Global sales of Fairtrade products increased by more than a third to hit £758m ($1.38bn) in 2005, the Fairtrade Labelling Organisation (FLO) has said.
The distinctive Fairtrade logo is prominent in many UK shops
More than 300 companies signed up for the global scheme last year, according to the FLO.
The body said that 508 producer groups in 58 nations are certified to supply goods under the scheme. Goods sold include coffee, sugar and fruit.
In the UK, Fairtrade sales rose by 40% from 2004 to more than £195m.
Ethical shopping has become increasingly popular in the UK. Earlier this year, UK retail giant Marks and Spencer launched a range of Fairtrade cotton clothing.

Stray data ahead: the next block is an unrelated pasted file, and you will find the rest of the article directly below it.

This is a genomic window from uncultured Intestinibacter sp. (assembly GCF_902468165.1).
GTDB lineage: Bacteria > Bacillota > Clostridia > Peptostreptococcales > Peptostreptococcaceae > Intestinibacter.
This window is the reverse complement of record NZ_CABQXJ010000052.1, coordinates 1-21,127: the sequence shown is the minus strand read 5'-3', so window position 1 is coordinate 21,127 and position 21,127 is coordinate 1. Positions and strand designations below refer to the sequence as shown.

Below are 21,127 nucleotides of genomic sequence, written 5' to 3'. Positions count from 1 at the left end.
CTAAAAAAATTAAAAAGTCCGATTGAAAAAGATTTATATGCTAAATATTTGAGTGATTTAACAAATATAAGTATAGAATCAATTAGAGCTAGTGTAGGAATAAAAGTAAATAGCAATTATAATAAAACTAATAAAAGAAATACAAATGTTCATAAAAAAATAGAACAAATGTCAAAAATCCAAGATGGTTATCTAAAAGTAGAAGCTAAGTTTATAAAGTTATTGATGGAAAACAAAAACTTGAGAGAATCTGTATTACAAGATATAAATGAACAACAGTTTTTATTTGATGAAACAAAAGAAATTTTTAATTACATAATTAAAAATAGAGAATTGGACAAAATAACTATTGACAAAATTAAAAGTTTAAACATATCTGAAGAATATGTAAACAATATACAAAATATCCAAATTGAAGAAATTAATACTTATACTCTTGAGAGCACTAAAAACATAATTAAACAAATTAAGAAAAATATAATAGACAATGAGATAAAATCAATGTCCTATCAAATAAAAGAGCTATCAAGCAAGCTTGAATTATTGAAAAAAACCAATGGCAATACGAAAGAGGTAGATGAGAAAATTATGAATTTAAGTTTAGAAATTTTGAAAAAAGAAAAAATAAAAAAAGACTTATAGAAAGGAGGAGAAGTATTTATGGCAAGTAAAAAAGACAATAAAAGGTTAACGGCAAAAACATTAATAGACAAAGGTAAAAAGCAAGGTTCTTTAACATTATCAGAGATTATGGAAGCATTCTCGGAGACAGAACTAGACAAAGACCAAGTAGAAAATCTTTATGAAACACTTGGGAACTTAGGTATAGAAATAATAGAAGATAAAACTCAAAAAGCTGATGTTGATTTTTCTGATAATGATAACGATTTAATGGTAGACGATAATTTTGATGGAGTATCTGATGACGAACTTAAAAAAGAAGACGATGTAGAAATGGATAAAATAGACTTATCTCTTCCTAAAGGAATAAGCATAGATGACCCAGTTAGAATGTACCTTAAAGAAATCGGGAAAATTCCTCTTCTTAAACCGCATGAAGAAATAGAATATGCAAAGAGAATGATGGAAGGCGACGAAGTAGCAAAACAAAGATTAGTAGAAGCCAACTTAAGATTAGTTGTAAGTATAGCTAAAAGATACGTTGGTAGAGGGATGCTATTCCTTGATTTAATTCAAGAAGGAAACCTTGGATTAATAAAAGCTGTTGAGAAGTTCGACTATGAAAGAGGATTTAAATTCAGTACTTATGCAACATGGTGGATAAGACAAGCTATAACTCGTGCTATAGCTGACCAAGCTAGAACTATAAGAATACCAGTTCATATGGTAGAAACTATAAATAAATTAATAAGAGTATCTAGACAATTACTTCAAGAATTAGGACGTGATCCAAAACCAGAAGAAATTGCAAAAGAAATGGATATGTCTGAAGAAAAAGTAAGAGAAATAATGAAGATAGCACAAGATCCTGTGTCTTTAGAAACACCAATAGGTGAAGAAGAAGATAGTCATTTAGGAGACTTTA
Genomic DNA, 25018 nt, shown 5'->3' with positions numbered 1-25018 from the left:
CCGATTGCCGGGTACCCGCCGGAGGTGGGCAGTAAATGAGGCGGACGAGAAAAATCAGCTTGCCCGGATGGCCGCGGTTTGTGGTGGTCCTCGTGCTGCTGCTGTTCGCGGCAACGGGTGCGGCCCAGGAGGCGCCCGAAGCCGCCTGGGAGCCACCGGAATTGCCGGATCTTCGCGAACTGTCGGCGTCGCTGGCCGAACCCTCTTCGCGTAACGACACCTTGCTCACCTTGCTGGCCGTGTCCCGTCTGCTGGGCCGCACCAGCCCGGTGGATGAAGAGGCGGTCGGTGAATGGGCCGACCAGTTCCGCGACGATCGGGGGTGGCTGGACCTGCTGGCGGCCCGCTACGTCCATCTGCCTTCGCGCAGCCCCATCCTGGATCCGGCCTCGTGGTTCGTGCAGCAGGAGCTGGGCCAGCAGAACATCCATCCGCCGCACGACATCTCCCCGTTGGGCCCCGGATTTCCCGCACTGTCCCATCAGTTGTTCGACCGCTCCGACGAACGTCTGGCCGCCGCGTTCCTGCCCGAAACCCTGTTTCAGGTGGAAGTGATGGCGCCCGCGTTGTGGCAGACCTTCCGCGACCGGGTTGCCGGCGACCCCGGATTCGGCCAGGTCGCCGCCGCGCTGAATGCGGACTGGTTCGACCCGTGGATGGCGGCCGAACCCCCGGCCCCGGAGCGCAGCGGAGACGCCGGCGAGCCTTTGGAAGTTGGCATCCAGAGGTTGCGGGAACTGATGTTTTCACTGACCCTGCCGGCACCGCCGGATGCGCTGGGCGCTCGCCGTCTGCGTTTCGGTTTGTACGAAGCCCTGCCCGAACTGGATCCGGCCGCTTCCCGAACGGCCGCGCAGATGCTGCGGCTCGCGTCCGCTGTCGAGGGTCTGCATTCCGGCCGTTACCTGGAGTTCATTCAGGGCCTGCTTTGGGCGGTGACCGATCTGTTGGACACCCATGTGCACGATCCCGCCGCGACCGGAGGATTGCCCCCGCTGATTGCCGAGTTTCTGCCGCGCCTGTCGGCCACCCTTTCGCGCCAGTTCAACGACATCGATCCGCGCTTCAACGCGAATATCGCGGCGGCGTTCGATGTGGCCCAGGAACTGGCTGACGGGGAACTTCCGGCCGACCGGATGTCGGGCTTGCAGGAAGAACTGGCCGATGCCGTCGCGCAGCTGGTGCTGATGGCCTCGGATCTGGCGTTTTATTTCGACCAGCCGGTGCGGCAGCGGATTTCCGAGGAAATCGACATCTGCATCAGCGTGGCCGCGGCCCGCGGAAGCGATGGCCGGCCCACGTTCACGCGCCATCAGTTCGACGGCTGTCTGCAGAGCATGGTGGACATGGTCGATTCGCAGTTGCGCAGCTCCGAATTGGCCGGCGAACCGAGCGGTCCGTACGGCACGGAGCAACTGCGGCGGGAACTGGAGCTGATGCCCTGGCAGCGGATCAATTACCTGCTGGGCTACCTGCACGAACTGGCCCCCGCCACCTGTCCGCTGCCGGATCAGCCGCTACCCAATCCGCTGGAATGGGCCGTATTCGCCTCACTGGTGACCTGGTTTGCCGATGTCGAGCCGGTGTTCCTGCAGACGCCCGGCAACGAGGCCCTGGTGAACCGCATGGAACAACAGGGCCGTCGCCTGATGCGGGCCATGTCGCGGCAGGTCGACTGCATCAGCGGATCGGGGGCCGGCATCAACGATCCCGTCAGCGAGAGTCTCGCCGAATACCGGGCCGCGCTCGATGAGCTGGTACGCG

Under the Fairtrade scheme, producers receive a minimum price to cover production costs plus an extra premium for investment in social or economic development projects.
Luuk Zonneveld of FLO International said the scheme was of great help to producers in Africa, Asia and Latin America.
"Increasingly, companies are knocking on the door of the labelling organisations because they want to have the certification mark on their products," he said.
Coffee is the commodity that has the highest percentage share of fair trade sales, with 20% of roasted coffee sales, and 4% of total coffee sales, accounted for by fair trade products.